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Two-Step TB Skin Test

The two-step test is NOT the usual PPD skin test in which you receive an injection of PPD and the test area is observed 48 hours later. The two-step PPD test is used to detect individuals with past TB infection who now have diminished skin test reactivity. This procedure reduces the likelihood that a boosted reaction is later interpreted as a new infection. The reason for the 2 stage PPD test appears to be the “booster phenomenon.” It occurs in some people who were infected with TB in the past because the body loses its ability to react to the tuberculin solution. Thus, when these people are tested many years after the initial infection they may have a negative reaction. However, if they are tested a second time within up to one year after the first test, they may have a positive reaction. In the 2-step testing procedure a person is given a baseline PPD test. If the test is negative, a second test is administered one to three weeks later. If the second test is negative, the person is considered uninfected. If the second test is positive, then the person is considered to have a “boosted” reaction to an infection that occurred a long time ago.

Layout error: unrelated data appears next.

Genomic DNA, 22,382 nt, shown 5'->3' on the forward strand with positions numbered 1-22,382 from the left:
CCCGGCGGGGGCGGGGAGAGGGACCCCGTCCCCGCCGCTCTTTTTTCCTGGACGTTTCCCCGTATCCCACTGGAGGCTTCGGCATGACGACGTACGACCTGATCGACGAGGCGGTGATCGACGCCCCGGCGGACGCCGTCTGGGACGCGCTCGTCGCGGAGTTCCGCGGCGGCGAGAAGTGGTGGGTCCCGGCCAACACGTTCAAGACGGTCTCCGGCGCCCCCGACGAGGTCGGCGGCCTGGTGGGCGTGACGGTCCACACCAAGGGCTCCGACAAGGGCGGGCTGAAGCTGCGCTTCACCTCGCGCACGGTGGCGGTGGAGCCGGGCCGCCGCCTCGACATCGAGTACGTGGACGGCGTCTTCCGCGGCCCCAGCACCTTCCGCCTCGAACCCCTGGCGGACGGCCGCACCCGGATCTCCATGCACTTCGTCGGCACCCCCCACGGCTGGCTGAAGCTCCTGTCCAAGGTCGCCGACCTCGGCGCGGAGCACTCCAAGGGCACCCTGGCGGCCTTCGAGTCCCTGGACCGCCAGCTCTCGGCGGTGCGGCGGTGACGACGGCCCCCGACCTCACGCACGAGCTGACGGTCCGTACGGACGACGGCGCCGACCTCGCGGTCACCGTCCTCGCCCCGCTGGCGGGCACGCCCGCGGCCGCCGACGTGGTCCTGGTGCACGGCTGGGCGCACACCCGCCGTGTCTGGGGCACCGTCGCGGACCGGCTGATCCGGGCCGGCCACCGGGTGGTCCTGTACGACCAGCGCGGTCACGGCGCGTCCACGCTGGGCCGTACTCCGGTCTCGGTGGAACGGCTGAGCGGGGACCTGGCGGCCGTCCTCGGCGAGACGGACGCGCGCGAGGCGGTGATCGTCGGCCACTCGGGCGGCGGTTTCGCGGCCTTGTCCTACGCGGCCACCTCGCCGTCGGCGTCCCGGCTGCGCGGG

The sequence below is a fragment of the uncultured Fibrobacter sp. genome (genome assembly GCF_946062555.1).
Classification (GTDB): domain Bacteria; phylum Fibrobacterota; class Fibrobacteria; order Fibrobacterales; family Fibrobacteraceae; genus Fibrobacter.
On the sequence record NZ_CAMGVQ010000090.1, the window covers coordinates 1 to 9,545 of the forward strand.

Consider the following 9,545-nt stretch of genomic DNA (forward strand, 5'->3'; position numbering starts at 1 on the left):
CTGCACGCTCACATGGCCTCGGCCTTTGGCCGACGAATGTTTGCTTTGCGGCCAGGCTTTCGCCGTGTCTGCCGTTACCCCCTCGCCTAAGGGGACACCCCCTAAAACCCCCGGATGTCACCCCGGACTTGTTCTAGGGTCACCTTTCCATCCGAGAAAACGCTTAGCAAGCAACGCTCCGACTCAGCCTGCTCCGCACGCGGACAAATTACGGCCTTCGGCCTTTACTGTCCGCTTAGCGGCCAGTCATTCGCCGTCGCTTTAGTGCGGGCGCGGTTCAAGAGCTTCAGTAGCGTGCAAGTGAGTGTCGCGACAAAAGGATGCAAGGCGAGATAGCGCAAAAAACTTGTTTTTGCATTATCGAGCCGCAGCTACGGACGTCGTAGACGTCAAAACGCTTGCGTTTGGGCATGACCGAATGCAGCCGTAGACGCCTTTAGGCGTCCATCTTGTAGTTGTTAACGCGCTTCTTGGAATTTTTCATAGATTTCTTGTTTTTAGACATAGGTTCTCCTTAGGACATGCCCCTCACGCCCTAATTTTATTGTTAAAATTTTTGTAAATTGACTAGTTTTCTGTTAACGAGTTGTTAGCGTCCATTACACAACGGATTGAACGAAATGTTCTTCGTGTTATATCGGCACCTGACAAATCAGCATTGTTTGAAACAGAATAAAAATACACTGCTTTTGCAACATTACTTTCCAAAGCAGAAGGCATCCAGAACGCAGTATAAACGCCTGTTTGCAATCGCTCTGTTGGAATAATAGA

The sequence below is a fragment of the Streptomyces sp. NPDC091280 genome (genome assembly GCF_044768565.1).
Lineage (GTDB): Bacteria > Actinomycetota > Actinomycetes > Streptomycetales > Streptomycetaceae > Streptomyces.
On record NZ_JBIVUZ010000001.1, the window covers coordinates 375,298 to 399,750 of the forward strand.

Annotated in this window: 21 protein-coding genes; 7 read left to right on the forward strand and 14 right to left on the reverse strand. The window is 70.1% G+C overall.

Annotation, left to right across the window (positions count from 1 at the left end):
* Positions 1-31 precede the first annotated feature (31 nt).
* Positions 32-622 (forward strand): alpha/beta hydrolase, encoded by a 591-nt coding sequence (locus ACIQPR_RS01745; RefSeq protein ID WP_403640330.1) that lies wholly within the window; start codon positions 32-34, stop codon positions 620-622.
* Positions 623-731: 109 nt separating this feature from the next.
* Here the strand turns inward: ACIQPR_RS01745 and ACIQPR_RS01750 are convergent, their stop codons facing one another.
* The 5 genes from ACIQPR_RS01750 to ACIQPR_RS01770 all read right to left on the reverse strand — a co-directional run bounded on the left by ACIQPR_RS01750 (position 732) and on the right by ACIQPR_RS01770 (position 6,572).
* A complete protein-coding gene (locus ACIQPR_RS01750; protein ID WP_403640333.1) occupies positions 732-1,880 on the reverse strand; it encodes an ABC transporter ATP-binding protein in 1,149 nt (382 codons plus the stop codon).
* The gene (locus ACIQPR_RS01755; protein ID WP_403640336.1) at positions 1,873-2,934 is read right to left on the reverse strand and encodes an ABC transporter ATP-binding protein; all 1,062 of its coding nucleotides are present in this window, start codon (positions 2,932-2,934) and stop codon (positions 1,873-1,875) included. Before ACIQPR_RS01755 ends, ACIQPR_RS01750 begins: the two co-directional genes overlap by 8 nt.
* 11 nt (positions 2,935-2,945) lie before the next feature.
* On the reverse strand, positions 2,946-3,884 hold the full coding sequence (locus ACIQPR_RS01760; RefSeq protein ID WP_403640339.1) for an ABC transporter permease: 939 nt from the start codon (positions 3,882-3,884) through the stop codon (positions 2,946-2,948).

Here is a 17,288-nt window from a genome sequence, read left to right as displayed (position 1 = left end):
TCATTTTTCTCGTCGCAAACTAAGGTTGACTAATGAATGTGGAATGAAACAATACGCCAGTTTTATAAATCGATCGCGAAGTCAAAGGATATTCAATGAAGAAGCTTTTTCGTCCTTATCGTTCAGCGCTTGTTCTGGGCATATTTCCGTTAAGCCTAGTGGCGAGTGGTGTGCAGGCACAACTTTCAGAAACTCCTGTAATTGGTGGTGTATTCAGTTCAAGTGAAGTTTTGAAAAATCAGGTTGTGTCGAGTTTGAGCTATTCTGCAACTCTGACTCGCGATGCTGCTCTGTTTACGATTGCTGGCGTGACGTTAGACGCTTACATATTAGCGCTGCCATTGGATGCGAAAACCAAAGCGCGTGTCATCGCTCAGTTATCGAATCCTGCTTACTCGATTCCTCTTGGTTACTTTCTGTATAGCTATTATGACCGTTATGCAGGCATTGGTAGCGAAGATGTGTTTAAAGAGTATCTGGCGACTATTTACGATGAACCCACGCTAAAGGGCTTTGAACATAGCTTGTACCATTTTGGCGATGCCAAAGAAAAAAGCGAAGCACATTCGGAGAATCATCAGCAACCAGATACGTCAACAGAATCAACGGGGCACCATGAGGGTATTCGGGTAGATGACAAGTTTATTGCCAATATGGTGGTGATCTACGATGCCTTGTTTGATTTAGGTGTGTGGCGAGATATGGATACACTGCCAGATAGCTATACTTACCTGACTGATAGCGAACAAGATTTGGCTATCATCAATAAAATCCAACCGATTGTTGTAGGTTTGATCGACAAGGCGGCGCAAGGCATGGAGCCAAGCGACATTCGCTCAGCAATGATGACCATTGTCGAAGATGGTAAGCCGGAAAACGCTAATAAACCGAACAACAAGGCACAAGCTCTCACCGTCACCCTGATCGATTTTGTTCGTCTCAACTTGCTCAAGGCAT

The number of visits required may be either three or four depending on the protocol of the health care agency administering the test.

The Four Visit Approach

Visit 1, Day 1
The PPD antigen is applied under the skin.
Visit 2, Day 3
The PPD test is read. If the first test is positive, it indicates that the individual is infected with TB. A chest X-ray and evaluation is necessary. If the individual is asymptomatic and the chest X-ray indicates no active disease, the individual can enter patient care areas.
Visit 3, Day 7
A second PPD skin test is applied to those individual in whom the PPD skin test is negative.
Visit 4, Day 9
The second test is read. A positive 2nd test indicates TB infection in the distant past. The individual is referred for a chest X-ray and evaluation by a physician. An asymptomatic individual whose chest X-ray indicates no active disease may enter patient care areas.

The Three Visit Approach

Visit 1, Day 1
The first skin test is applied and the individual returns in 7 days for the test to be read. If the first test is positive, it indicates that the individual is infected with TB. A chest X-ray and evaluation is necessary. If the individual is asymptomatic and the chest X-ray indicates no active disease, the individual can enter patient care areas.
Visit 2, Day 7
A second skin test is applied on individuals whose first test was negative at 7 days.
Visit 3, Day 9 or 10
The second test is read. A positive 2nd test indicates TB infection in the distant past. The individual is referred for a chest X-ray and evaluation by a physician. An asymptomatic individual, whose chest X-ray indicates no active disease may enter patient care areas. The majority of significant PPD skin test reactions will remain “positive” for 7 days after application. Those that have diminished or disappeared by day 7 will be boosted back to positive by the 2nd skin test. Reducing the number of visits from 4 to 3 will not reduce the sensitivity of the two-step test.

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